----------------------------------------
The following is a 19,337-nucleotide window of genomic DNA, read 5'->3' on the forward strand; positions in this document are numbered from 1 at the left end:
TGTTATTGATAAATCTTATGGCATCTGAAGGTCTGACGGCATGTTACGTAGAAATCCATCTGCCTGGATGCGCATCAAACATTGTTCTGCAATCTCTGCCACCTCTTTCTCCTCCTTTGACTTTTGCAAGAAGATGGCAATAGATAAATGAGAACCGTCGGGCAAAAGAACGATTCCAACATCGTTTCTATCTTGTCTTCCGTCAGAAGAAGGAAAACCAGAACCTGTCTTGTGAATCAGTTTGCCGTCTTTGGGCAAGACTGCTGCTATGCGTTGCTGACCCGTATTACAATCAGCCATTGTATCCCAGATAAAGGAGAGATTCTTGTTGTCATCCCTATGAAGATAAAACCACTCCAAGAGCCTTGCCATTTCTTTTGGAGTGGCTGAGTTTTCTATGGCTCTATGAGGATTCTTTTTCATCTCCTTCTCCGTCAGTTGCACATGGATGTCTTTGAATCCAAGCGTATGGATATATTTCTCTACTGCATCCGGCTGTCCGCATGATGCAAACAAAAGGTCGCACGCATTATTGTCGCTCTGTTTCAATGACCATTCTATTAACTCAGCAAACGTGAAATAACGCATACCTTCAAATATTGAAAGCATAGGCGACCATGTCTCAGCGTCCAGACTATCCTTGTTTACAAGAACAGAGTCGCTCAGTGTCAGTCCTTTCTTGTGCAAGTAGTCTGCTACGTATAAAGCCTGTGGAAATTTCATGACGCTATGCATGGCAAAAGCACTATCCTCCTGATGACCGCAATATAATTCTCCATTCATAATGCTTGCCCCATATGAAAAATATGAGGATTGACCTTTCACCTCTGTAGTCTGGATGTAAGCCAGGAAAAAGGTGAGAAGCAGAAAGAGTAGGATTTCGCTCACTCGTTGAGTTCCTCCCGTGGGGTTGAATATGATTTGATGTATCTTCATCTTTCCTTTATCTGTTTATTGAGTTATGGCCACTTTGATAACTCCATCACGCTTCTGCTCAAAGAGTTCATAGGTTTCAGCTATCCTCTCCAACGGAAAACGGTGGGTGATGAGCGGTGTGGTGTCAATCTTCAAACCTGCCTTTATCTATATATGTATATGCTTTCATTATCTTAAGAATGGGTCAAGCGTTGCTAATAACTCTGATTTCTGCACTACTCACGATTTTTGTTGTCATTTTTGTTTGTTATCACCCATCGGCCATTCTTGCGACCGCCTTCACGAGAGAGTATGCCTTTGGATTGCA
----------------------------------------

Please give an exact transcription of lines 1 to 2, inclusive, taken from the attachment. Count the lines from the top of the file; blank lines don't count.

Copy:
The following is a 19,337-nucleotide window of genomic DNA, read 5'->3' on the forward strand; positions in this document are numbered from 1 at the left end:
TGTTATTGATAAATCTTATGGCATCTGAAGGTCTGACGGCATGTTACGTAGAAATCCATCTGCCTGGATGCGCATCAAACATTGTTCTGCAATCTCTGCCACCTCTTTCTCCTCCTTTGACTTTTGCAAGAAGATGGCAATAGATAAATGAGAACCGTCGGGCAAAAGAACGATTCCAACATCGTTTCTATCTTGTCTTCCGTCAGAAGAAGGAAAACCAGAACCTGTCTTGTGAATCAGTTTGCCGTCTTTGGGCAAGACTGCTGCTATGCGTTGCTGACCCGTATTACAATCAGCCATTGTATCCCAGATAAAGGAGAGATTCTTGTTGTCATCCCTATGAAGATAAAACCACTCCAAGAGCCTTGCCATTTCTTTTGGAGTGGCTGAGTTTTCTATGGCTCTATGAGGATTCTTTTTCATCTCCTTCTCCGTCAGTTGCACATGGATGTCTTTGAATCCAAGCGTATGGATATATTTCTCTACTGCATCCGGCTGTCCGCATGATGCAAACAAAAGGTCGCACGCATTATTGTCGCTCTGTTTCAATGACCATTCTATTAACTCAGCAAACGTGAAATAACGCATACCTTCAAATATTGAAAGCATAGGCGACCATGTCTCAGCGTCCAGACTATCCTTGTTTACAAGAACAGAGTCGCTCAGTGTCAGTCCTTTCTTGTGCAAGTAGTCTGCTACGTATAAAGCCTGTGGAAATTTCATGACGCTATGCATGGCAAAAGCACTATCCTCCTGATGACCGCAATATAATTCTCCATTCATAATGCTTGCCCCATATGAAAAATATGAGGATTGACCTTTCACCTCTGTAGTCTGGATGTAAGCCAGGAAAAAGGTGAGAAGCAGAAAGAGTAGGATTTCGCTCACTCGTTGAGTTCCTCCCGTGGGGTTGAATATGATTTGATGTATCTTCATCTTTCCTTTATCTGTTTATTGAGTTATGGCCACTTTGATAACTCCATCACGCTTCTGCTCAAAGAGTTCATAGGTTTCAGCTATCCTCTCCAACGGAAAACGGTGGGTGATGAGCGGTGTGGTGTCAATCTTCAAACCTGCCTTTATCTATATATGTATATGCTTTCATTATCTTAAGAATGGGTCAAGCGTTGCTAATAACTCTGATTTCTGCACTACTCACGATTTTTGTTGTCATTTTTGTTTGTTATCACCCATCGGCCATTCTTGCGACCGCCTTCACGAGAGAGTATGCCTTTGGATTGCA